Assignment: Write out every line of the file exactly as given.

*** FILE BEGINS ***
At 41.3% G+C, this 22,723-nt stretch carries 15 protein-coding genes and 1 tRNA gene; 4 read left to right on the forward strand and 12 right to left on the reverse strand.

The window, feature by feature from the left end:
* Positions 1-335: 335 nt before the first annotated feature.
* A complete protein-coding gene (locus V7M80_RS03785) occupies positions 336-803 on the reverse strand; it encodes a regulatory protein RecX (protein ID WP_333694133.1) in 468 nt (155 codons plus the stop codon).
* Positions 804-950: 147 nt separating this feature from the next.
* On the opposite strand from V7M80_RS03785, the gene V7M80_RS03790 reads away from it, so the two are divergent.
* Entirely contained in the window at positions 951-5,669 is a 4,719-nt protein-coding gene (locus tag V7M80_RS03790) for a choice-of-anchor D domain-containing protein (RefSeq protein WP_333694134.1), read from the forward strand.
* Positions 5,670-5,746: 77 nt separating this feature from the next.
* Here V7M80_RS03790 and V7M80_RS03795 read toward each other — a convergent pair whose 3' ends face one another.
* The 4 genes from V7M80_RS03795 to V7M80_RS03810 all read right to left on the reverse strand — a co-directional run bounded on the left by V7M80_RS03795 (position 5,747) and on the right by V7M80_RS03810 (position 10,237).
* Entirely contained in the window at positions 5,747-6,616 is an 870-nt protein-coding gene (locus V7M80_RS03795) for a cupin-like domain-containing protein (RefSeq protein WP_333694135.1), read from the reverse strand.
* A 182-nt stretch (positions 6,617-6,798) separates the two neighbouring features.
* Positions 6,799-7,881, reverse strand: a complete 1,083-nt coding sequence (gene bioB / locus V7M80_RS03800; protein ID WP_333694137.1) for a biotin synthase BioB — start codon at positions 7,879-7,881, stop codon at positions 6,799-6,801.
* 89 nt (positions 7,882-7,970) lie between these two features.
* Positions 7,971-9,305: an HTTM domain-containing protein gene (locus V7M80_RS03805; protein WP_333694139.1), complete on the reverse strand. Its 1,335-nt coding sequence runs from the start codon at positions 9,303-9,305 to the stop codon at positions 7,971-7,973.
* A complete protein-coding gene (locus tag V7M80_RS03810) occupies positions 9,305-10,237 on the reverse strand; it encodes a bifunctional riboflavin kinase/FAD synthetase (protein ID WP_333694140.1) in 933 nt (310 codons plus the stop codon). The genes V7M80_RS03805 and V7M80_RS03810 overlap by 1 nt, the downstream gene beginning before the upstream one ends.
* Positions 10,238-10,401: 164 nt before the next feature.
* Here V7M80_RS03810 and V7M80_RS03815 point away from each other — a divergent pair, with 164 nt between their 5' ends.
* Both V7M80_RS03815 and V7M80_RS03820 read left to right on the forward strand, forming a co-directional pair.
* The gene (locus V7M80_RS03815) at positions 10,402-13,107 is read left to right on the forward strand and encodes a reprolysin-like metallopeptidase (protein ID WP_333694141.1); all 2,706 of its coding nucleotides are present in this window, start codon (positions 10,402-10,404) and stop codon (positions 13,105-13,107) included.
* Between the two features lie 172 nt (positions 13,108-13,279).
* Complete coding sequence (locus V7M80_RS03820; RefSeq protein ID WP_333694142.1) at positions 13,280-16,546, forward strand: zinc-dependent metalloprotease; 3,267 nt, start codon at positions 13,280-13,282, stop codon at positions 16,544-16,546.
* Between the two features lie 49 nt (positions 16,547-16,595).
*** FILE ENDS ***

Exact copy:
At 41.3% G+C, this 22,723-nt stretch carries 15 protein-coding genes and 1 tRNA gene; 4 read left to right on the forward strand and 12 right to left on the reverse strand.

The window, feature by feature from the left end:
* Positions 1-335: 335 nt before the first annotated feature.
* A complete protein-coding gene (locus V7M80_RS03785) occupies positions 336-803 on the reverse strand; it encodes a regulatory protein RecX (protein ID WP_333694133.1) in 468 nt (155 codons plus the stop codon).
* Positions 804-950: 147 nt separating this feature from the next.
* On the opposite strand from V7M80_RS03785, the gene V7M80_RS03790 reads away from it, so the two are divergent.
* Entirely contained in the window at positions 951-5,669 is a 4,719-nt protein-coding gene (locus tag V7M80_RS03790) for a choice-of-anchor D domain-containing protein (RefSeq protein WP_333694134.1), read from the forward strand.
* Positions 5,670-5,746: 77 nt separating this feature from the next.
* Here V7M80_RS03790 and V7M80_RS03795 read toward each other — a convergent pair whose 3' ends face one another.
* The 4 genes from V7M80_RS03795 to V7M80_RS03810 all read right to left on the reverse strand — a co-directional run bounded on the left by V7M80_RS03795 (position 5,747) and on the right by V7M80_RS03810 (position 10,237).
* Entirely contained in the window at positions 5,747-6,616 is an 870-nt protein-coding gene (locus V7M80_RS03795) for a cupin-like domain-containing protein (RefSeq protein WP_333694135.1), read from the reverse strand.
* A 182-nt stretch (positions 6,617-6,798) separates the two neighbouring features.
* Positions 6,799-7,881, reverse strand: a complete 1,083-nt coding sequence (gene bioB / locus V7M80_RS03800; protein ID WP_333694137.1) for a biotin synthase BioB — start codon at positions 7,879-7,881, stop codon at positions 6,799-6,801.
* 89 nt (positions 7,882-7,970) lie between these two features.
* Positions 7,971-9,305: an HTTM domain-containing protein gene (locus V7M80_RS03805; protein WP_333694139.1), complete on the reverse strand. Its 1,335-nt coding sequence runs from the start codon at positions 9,303-9,305 to the stop codon at positions 7,971-7,973.
* A complete protein-coding gene (locus tag V7M80_RS03810) occupies positions 9,305-10,237 on the reverse strand; it encodes a bifunctional riboflavin kinase/FAD synthetase (protein ID WP_333694140.1) in 933 nt (310 codons plus the stop codon). The genes V7M80_RS03805 and V7M80_RS03810 overlap by 1 nt, the downstream gene beginning before the upstream one ends.
* Positions 10,238-10,401: 164 nt before the next feature.
* Here V7M80_RS03810 and V7M80_RS03815 point away from each other — a divergent pair, with 164 nt between their 5' ends.
* Both V7M80_RS03815 and V7M80_RS03820 read left to right on the forward strand, forming a co-directional pair.
* The gene (locus V7M80_RS03815) at positions 10,402-13,107 is read left to right on the forward strand and encodes a reprolysin-like metallopeptidase (protein ID WP_333694141.1); all 2,706 of its coding nucleotides are present in this window, start codon (positions 10,402-10,404) and stop codon (positions 13,105-13,107) included.
* Between the two features lie 172 nt (positions 13,108-13,279).
* Complete coding sequence (locus V7M80_RS03820; RefSeq protein ID WP_333694142.1) at positions 13,280-16,546, forward strand: zinc-dependent metalloprotease; 3,267 nt, start codon at positions 13,280-13,282, stop codon at positions 16,544-16,546.
* Between the two features lie 49 nt (positions 16,547-16,595).